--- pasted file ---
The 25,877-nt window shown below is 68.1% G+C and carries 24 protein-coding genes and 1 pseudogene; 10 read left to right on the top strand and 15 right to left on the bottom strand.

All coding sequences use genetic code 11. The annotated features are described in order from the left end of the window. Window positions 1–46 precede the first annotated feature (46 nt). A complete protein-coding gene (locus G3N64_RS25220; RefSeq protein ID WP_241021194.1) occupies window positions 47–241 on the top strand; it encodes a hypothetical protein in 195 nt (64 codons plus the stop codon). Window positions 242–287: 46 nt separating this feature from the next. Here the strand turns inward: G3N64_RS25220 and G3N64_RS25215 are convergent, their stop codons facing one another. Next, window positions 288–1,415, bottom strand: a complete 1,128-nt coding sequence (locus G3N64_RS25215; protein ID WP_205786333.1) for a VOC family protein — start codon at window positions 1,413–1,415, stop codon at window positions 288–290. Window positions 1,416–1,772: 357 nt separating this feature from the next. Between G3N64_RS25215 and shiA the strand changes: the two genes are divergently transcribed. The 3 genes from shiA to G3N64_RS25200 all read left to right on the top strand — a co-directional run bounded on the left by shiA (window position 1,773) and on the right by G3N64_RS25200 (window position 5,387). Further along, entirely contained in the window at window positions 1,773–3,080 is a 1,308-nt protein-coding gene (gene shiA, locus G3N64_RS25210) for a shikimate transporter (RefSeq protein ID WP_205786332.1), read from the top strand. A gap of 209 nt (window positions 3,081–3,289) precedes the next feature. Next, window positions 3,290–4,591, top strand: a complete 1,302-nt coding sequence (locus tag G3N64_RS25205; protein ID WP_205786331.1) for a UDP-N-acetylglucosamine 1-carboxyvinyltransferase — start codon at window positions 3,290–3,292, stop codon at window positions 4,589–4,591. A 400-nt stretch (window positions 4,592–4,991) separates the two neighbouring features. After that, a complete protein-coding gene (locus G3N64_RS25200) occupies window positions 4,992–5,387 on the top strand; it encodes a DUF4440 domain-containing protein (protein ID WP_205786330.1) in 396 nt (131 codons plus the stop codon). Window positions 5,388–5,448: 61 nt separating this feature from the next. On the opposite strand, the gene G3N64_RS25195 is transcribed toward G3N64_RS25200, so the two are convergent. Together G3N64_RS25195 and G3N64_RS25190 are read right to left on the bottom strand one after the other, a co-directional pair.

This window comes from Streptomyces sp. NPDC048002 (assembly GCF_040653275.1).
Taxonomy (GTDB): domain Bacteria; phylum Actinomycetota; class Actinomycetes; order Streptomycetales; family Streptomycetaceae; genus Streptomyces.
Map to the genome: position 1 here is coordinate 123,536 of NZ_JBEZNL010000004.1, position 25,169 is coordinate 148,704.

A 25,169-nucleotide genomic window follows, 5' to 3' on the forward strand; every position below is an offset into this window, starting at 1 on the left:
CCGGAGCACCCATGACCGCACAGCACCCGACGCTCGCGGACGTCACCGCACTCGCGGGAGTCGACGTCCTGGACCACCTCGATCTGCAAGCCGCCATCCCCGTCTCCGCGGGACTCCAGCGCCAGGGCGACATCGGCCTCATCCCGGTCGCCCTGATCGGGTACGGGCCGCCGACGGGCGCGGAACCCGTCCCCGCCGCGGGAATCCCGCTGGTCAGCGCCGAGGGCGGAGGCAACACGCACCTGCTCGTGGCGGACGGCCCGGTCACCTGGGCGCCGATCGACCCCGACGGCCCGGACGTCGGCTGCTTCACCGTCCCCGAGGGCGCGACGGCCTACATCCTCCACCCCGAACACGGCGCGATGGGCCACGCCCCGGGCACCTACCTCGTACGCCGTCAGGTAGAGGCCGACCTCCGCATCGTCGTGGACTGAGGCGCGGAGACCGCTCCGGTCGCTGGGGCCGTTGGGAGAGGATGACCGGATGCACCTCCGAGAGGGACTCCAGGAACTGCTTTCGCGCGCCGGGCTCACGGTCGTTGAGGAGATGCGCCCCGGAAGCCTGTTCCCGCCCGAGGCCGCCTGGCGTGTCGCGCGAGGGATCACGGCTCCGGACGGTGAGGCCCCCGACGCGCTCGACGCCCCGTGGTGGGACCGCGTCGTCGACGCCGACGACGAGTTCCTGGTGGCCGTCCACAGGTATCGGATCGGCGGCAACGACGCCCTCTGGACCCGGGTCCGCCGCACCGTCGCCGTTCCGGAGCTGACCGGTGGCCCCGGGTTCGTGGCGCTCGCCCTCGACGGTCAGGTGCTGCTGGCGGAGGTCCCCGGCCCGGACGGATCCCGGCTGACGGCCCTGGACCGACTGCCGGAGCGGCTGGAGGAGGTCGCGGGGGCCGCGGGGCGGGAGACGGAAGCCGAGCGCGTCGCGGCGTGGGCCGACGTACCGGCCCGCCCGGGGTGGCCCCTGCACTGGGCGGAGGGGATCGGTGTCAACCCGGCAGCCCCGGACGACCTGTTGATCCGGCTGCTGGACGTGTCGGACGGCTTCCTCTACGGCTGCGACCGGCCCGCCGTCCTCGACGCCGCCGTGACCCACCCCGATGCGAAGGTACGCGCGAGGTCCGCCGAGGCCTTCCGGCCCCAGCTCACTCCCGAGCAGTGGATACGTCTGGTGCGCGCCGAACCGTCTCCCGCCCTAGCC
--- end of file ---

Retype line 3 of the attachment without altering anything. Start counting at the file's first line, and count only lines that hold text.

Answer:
This window comes from Streptomyces sp. NPDC048002 (assembly GCF_040653275.1).